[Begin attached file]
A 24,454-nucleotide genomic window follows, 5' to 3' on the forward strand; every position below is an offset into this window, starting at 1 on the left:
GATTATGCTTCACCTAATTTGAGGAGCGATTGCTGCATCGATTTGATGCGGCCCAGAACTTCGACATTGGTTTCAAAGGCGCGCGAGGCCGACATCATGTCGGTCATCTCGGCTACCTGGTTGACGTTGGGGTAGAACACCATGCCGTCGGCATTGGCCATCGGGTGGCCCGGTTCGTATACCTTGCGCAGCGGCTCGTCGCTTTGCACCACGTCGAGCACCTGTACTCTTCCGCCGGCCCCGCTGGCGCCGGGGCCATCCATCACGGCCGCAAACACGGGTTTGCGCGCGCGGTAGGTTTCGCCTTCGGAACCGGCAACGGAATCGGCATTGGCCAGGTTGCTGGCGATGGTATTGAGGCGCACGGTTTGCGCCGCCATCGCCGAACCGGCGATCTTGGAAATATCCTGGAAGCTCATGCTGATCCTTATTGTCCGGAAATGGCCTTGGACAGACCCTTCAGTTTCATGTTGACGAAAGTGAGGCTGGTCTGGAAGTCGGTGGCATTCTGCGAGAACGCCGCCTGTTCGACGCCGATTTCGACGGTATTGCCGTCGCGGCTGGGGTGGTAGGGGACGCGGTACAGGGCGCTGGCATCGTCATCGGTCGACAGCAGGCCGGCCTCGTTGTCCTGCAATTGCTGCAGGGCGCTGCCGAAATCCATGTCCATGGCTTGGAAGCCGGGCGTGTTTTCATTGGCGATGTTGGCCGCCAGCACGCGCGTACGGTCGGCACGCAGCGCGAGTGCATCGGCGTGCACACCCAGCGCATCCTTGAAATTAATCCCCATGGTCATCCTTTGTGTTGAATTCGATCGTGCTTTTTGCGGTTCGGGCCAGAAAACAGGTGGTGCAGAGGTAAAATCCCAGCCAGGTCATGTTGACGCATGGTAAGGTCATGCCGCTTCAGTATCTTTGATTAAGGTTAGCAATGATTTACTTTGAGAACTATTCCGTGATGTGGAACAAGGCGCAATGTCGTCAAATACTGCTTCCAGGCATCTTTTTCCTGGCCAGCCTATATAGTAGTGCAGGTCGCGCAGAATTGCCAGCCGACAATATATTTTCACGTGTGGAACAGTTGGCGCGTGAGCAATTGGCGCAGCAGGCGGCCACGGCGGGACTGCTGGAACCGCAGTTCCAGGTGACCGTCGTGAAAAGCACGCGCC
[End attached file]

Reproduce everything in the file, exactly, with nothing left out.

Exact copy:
A 24,454-nucleotide genomic window follows, 5' to 3' on the forward strand; every position below is an offset into this window, starting at 1 on the left:
GATTATGCTTCACCTAATTTGAGGAGCGATTGCTGCATCGATTTGATGCGGCCCAGAACTTCGACATTGGTTTCAAAGGCGCGCGAGGCCGACATCATGTCGGTCATCTCGGCTACCTGGTTGACGTTGGGGTAGAACACCATGCCGTCGGCATTGGCCATCGGGTGGCCCGGTTCGTATACCTTGCGCAGCGGCTCGTCGCTTTGCACCACGTCGAGCACCTGTACTCTTCCGCCGGCCCCGCTGGCGCCGGGGCCATCCATCACGGCCGCAAACACGGGTTTGCGCGCGCGGTAGGTTTCGCCTTCGGAACCGGCAACGGAATCGGCATTGGCCAGGTTGCTGGCGATGGTATTGAGGCGCACGGTTTGCGCCGCCATCGCCGAACCGGCGATCTTGGAAATATCCTGGAAGCTCATGCTGATCCTTATTGTCCGGAAATGGCCTTGGACAGACCCTTCAGTTTCATGTTGACGAAAGTGAGGCTGGTCTGGAAGTCGGTGGCATTCTGCGAGAACGCCGCCTGTTCGACGCCGATTTCGACGGTATTGCCGTCGCGGCTGGGGTGGTAGGGGACGCGGTACAGGGCGCTGGCATCGTCATCGGTCGACAGCAGGCCGGCCTCGTTGTCCTGCAATTGCTGCAGGGCGCTGCCGAAATCCATGTCCATGGCTTGGAAGCCGGGCGTGTTTTCATTGGCGATGTTGGCCGCCAGCACGCGCGTACGGTCGGCACGCAGCGCGAGTGCATCGGCGTGCACACCCAGCGCATCCTTGAAATTAATCCCCATGGTCATCCTTTGTGTTGAATTCGATCGTGCTTTTTGCGGTTCGGGCCAGAAAACAGGTGGTGCAGAGGTAAAATCCCAGCCAGGTCATGTTGACGCATGGTAAGGTCATGCCGCTTCAGTATCTTTGATTAAGGTTAGCAATGATTTACTTTGAGAACTATTCCGTGATGTGGAACAAGGCGCAATGTCGTCAAATACTGCTTCCAGGCATCTTTTTCCTGGCCAGCCTATATAGTAGTGCAGGTCGCGCAGAATTGCCAGCCGACAATATATTTTCACGTGTGGAACAGTTGGCGCGTGAGCAATTGGCGCAGCAGGCGGCCACGGCGGGACTGCTGGAACCGCAGTTCCAGGTGACCGTCGTGAAAAGCACGCGCC